How to Appeal an IRS Decision Letter

Tax payers often find themselves in difficultly after being turned down by the Internal Revenue Service. The disagreement will not only be due to an audit dispute, but can arise as a result of certain penalties and interests you were unaware of or simply due to a rejection for a tax settlement.

If you feel that appeal is the only option left, it is important to explain your position with facts. The IRS will review your case before deciding whether to consider your request.

Instructions

  • 1

    Review the IRS decision letter and pick out points which you don’t agree with. Make sure that you qualify under the IRS criteria of appeal, or the program for which you applied for. Moreover, you will have certain information that will support your case or makes your appeal valid under the IRS criteria.

  • 2

    Determine the time frame to file an appeal. After you have been denied qualification, the letter will clearly state that you can fight the decision within 30 days. In some cases, the length is extended to 60 days from the date the letter was issued to you.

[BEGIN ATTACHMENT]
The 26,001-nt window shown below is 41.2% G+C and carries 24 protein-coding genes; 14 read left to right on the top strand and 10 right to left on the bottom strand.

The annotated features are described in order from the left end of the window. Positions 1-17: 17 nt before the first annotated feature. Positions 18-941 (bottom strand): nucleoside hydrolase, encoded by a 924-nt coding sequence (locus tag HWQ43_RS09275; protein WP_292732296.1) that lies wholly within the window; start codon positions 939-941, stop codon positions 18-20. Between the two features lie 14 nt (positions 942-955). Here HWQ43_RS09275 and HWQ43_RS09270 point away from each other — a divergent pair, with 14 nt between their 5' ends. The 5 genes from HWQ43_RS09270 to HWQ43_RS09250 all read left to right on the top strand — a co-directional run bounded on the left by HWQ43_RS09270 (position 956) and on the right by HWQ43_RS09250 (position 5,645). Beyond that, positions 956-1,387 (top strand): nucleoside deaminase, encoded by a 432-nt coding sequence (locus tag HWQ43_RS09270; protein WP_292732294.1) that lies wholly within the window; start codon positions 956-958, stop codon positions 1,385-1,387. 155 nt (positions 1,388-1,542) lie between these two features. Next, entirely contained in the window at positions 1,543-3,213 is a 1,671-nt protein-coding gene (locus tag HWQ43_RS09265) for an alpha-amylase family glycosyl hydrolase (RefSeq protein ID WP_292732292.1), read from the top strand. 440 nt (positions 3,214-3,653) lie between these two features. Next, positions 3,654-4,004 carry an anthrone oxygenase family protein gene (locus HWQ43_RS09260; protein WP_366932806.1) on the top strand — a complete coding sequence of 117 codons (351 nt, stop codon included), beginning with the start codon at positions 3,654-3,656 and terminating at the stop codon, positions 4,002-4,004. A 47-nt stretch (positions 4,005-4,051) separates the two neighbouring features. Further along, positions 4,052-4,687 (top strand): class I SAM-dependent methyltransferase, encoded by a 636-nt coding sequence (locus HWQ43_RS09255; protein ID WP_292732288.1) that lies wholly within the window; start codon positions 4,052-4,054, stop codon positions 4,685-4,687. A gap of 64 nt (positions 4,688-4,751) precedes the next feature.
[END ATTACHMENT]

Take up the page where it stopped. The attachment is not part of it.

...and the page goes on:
• 3

    Prepare the necessary paperwork for your appeal. The IRS most certainly will include a form, with the decision letter, which you will need to fill in case of an appeal. If you received the form, fill it out. In case you did not, prepare a letter to file a written protest.

  • 4

    You need to mention your personal details such as name, address, Social Security number and contact information. Clearly mention that you are requesting an appeal conference. The IRS Appeal Officer will make note of that and will prepare a phone conference.

  • 5

    Clearly state the reasons of disagreement with the IRS decision letter. Check other tax publications to build your case. Also, the problem may be due to the fact that IRS did not properly apply the law in your situation, or simply misinterpreted some facts.  Refer to specific IRS decisions that you feel were incorrect, and back your case up with facts.

  • 6

    Sign the letter after attaching the original decision with it. Make copies for your own sake before mailing it to the desired address. An Appeal Officer will be assigned to your case, who will then contact you after reviewing your information. The Appeal Officer may require additional information, such as your financial statements IRS form etc.

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